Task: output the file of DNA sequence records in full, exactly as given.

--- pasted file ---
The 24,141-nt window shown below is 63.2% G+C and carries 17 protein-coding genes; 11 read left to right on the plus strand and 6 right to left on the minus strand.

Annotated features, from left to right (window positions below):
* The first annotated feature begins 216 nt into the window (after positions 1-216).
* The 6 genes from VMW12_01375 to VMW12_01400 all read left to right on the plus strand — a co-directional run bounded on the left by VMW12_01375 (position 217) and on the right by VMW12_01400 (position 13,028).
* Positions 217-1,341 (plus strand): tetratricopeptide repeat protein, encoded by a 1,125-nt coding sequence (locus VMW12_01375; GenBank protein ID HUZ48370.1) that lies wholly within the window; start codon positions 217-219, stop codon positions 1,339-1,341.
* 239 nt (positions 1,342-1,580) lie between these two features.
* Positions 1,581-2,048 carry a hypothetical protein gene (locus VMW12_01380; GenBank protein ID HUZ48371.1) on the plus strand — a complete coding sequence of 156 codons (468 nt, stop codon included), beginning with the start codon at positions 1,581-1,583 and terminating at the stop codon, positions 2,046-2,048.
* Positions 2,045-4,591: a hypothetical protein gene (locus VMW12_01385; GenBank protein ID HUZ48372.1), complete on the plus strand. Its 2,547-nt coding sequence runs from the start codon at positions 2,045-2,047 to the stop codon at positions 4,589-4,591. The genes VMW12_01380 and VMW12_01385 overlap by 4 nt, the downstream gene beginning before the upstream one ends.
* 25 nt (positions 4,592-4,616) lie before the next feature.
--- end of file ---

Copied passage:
The 24,141-nt window shown below is 63.2% G+C and carries 17 protein-coding genes; 11 read left to right on the plus strand and 6 right to left on the minus strand.

Annotated features, from left to right (window positions below):
* The first annotated feature begins 216 nt into the window (after positions 1-216).
* The 6 genes from VMW12_01375 to VMW12_01400 all read left to right on the plus strand — a co-directional run bounded on the left by VMW12_01375 (position 217) and on the right by VMW12_01400 (position 13,028).
* Positions 217-1,341 (plus strand): tetratricopeptide repeat protein, encoded by a 1,125-nt coding sequence (locus VMW12_01375; GenBank protein ID HUZ48370.1) that lies wholly within the window; start codon positions 217-219, stop codon positions 1,339-1,341.
* 239 nt (positions 1,342-1,580) lie between these two features.
* Positions 1,581-2,048 carry a hypothetical protein gene (locus VMW12_01380; GenBank protein ID HUZ48371.1) on the plus strand — a complete coding sequence of 156 codons (468 nt, stop codon included), beginning with the start codon at positions 1,581-1,583 and terminating at the stop codon, positions 2,046-2,048.
* Positions 2,045-4,591: a hypothetical protein gene (locus VMW12_01385; GenBank protein ID HUZ48372.1), complete on the plus strand. Its 2,547-nt coding sequence runs from the start codon at positions 2,045-2,047 to the stop codon at positions 4,589-4,591. The genes VMW12_01380 and VMW12_01385 overlap by 4 nt, the downstream gene beginning before the upstream one ends.
* 25 nt (positions 4,592-4,616) lie before the next feature.